Roll and stretch into long cylinders, tucking the end in neatly. Cover, put into a large plastic bag, like a dustbin liner so that they do not dry out too much, and put in the fridge overnight. Next day take them out, and slash the tops.

      Put them in the hottest oven you can, and throw half a cup water into a pan or onto the oven floor. Beware of the hot steam!

      Bake until golden, say 30 mins

      Let cool on a rack. Enjoy with cheese and a glass of wine, or maybe some good soup.

      References
      Dan Lepard Baking with Passion - Dan Lepard - A great book. Website: www.danlepard.com.
      Joe Ortiz The Village Baker ISBN 0-89815-489-8 wonderfully evocative.
      Bread Builders. Hearth loaves and Masonry Ovens - Daniel Wing and Alan Scott. The definitive book on building and using brick bread ovens.
      The Bread Baker's Apprentice - Peter Reinhart
      Breads from the La Brea Bakery - Nancy Silverton
      Elizabeth David English Bread and Yeast Cookery ISBN 0-14-046791 is, like all her books, masterly for its time.
      Tom Jaine, Building a Wood Fired Oven for Bread and Pizza. Prospect Books ISBN 0907325
      Web resources
      www.danlepard.com
      www.fourgrandmere.com (Click on the Union Jack to get the English version).
      www.sfbi.com
      www.demarle.com
      www.sourdoughhome.com
      http://samartha.net
      www.sourdo.com
      www.faqs.org SLKinsey is a contributor- a good resource.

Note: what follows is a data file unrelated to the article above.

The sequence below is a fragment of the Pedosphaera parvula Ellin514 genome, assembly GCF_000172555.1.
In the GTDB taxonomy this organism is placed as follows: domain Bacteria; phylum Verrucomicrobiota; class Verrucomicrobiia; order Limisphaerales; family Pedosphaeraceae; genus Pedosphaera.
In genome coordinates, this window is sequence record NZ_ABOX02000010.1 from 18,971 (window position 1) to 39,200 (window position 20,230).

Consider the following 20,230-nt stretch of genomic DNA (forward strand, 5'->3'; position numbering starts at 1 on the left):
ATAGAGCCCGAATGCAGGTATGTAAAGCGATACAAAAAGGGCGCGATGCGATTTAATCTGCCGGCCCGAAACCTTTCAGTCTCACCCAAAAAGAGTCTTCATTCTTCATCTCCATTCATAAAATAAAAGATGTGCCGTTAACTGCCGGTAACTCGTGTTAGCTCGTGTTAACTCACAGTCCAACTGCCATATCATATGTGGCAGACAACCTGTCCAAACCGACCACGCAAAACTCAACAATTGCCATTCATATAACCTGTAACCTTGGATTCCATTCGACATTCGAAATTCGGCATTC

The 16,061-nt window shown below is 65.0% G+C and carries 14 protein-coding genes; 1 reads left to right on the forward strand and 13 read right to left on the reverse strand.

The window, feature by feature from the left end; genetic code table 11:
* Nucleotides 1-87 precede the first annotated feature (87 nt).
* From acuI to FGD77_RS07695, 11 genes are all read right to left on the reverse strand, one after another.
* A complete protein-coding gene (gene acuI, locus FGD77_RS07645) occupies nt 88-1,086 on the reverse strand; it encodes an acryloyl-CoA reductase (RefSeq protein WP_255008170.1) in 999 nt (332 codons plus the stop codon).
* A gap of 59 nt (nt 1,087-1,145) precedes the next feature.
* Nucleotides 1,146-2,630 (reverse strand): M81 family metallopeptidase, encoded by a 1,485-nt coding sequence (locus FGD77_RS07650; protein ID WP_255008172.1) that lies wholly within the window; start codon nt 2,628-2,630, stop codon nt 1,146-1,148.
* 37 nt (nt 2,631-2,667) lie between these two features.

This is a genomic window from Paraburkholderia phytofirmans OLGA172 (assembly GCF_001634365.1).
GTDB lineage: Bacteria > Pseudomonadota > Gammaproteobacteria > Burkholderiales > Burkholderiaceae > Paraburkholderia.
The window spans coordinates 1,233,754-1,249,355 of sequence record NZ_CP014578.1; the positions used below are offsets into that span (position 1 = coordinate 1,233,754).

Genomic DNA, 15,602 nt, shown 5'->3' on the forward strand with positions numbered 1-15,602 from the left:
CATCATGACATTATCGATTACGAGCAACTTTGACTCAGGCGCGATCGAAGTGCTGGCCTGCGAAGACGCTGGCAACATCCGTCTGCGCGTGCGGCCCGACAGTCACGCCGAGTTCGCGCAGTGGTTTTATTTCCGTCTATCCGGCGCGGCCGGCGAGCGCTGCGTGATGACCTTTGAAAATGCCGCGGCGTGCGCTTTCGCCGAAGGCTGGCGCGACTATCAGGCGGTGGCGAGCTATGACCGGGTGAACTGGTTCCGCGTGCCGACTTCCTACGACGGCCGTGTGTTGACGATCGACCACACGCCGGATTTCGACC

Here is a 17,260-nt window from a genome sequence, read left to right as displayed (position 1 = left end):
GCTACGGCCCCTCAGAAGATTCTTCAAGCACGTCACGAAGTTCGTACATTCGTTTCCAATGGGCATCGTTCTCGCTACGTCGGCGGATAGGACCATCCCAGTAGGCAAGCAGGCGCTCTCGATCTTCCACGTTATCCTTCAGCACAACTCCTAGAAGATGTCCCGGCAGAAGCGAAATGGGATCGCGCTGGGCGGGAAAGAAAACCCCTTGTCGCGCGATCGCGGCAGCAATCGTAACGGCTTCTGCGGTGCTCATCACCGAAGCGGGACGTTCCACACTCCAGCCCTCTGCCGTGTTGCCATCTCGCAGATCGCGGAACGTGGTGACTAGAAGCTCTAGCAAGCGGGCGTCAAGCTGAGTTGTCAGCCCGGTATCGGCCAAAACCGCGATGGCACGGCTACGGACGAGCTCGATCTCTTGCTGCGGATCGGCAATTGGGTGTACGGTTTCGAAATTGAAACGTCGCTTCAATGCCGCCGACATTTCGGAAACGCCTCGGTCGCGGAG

Post your questions here -->> Q&A
    • By Terrasanct
      Hi all, haven't been here for years, not since about the time Bourdain was stuck in Lebanon.  It's been a while.  But I knew it was the best place to ask a food question.  On a trip to Seattle a year or so ago, we stopped at the Starbucks reserve at the headquarters.  They sell Princi baked goods.  There were so many things I couldn't figure out what to get, so I got a big round loaf of bread and a package of three huge crackers.  The crackers were just so good, and we've been getting them on every trip.  Since the apocalypse and everything, no traveling and lots of baking.  I ordered some overpriced semolina, thinking those huge crackers must be semolina based.  The crackers I baked were very good, but not quite the quality I was hoping for.
       
      So here are the things I could do differently--I only have regular olive oil right now, not extra virgin.  That might make a difference in the richness. The recipe calls for half semolina, maybe a higher percentage would be better?  I was able to roll out really thin, so that's not a problem.